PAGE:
Although the Rebirth numbering is intact, both the Justice League and Justice League Dark titles get a bit of relaunch in Justice League #59. Brian Michael Bendis, David Marquez, and Tamra Bonvillain bring large scale action and a sequel to Bendis, David Walker, and Jamal Campbell’s Naomi in the lead story. While in the backup “Justice League Dark” story, Ram V, Xermanico, and Romulo Fajardo Jr. tap something a little more mystical as Merlin makes his return, and John Constantine and Zatanna investigate cults and prophecies in rural New Mexico. One of these strives to be modern mythology with all of the biggest toys in the DC Universe toy box while the other one might actually succeed with its riffs on Arthurian legends, the conflict between Heaven and Hell, and the senselessness of human existence underneath it all.
Justice League #59 is a 20 page story, but it feels a lot shorter thanks to an abundance of double page spreads from artist David Marquez. He and Brian Michael Bendis throw readers right into the middle of the fray as a mysterious interdimensional invader named Brutus lands in Kahndaq and confronts its king and protector, Black Adam. This later escalates into a kind of, sort of team-up between Adam and some of the members of the Justice League, which doesn’t thrill a monarch that is more into isolation than cooperation. However, this tension only really shows up towards the end of the battle when Black Adam immediately ejects the Justice League from his land and finally towards the end of the story. Having Black Adam has a wild card is Bendis’ smartest plotting decision, and he definitely fits Green Arrow’s idea of a “dissenting voice” when Oliver talks to the other members about doing “more” as a team.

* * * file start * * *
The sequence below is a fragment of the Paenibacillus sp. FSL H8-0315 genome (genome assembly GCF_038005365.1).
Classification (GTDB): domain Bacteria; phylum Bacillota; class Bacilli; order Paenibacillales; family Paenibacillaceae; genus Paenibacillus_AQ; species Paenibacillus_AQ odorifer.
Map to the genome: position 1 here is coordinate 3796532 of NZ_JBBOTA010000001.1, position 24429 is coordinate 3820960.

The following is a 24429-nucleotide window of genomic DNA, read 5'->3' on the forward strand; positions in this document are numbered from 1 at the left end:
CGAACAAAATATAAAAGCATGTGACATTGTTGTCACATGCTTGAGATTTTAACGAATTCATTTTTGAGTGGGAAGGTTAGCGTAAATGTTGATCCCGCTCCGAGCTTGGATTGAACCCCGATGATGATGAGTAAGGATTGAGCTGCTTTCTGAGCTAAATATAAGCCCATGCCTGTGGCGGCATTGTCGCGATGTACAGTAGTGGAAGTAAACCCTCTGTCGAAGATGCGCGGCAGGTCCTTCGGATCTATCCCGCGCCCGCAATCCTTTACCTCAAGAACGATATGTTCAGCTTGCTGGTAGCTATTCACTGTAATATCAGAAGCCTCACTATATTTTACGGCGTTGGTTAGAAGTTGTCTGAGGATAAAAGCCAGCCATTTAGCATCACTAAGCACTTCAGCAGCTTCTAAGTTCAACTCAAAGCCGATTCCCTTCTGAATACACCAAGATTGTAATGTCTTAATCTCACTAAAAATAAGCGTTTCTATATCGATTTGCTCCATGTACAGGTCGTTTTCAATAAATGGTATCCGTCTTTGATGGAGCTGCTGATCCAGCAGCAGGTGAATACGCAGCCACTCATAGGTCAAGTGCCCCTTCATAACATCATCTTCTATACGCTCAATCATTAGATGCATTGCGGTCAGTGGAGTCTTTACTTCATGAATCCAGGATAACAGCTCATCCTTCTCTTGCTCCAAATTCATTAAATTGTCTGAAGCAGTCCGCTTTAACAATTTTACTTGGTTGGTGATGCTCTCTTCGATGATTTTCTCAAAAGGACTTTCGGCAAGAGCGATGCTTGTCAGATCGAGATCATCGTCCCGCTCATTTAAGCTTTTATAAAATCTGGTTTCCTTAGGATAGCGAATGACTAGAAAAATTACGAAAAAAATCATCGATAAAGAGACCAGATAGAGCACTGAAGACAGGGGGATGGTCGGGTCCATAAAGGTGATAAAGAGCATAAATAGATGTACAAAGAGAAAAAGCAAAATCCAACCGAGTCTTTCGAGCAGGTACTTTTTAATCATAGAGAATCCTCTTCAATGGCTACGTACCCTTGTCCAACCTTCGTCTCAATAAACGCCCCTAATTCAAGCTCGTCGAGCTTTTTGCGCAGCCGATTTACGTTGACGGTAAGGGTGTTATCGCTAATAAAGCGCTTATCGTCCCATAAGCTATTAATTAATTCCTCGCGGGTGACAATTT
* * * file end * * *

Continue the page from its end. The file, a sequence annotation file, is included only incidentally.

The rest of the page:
But, for the most part, this initial Justice League story is lots of punching against a villain that is generically enough called “Brutus”, and the only interesting thing about him is that he’s most likely from Naomi’s home world giving her a reason to appear in the comic beyond being a Bendis co-creation. If you’re familiar with Bendis’ run on the Superman books, there’s a Rogol Zaar vibe to him in that he’s not an interesting character except in his connections to pre-existing characters or lore. You can definitely tell that he’s going to be forgettable character when he decides to peace out in the middle of the battle through an interdimensional portal before
Justice League #59 doesn’t really much to draw readers in beyond being a kind of sequel to the excellent Naomi comic, but it does have its bright spots. David Marquez and Tamra Bonvillain really embrace the wide screen nature of the book and make a middling script gorgeous with Bonvillain contributing deep blues to the bubble-shaped panels when Aquaman and his army of sharks battle Brutus. She also uses really intense red and blues to match Marquez’s speed lines as Superman and Black Adam race to grab Brutus before he disappears. This page is pretty busy, but it drives home the point that Black Adam thinks he’s beyond the Justice League and doesn’t respect Superman unlike the other heroes. (Even the edgy, cocky Green Arrow just wants Superman to agree with him.)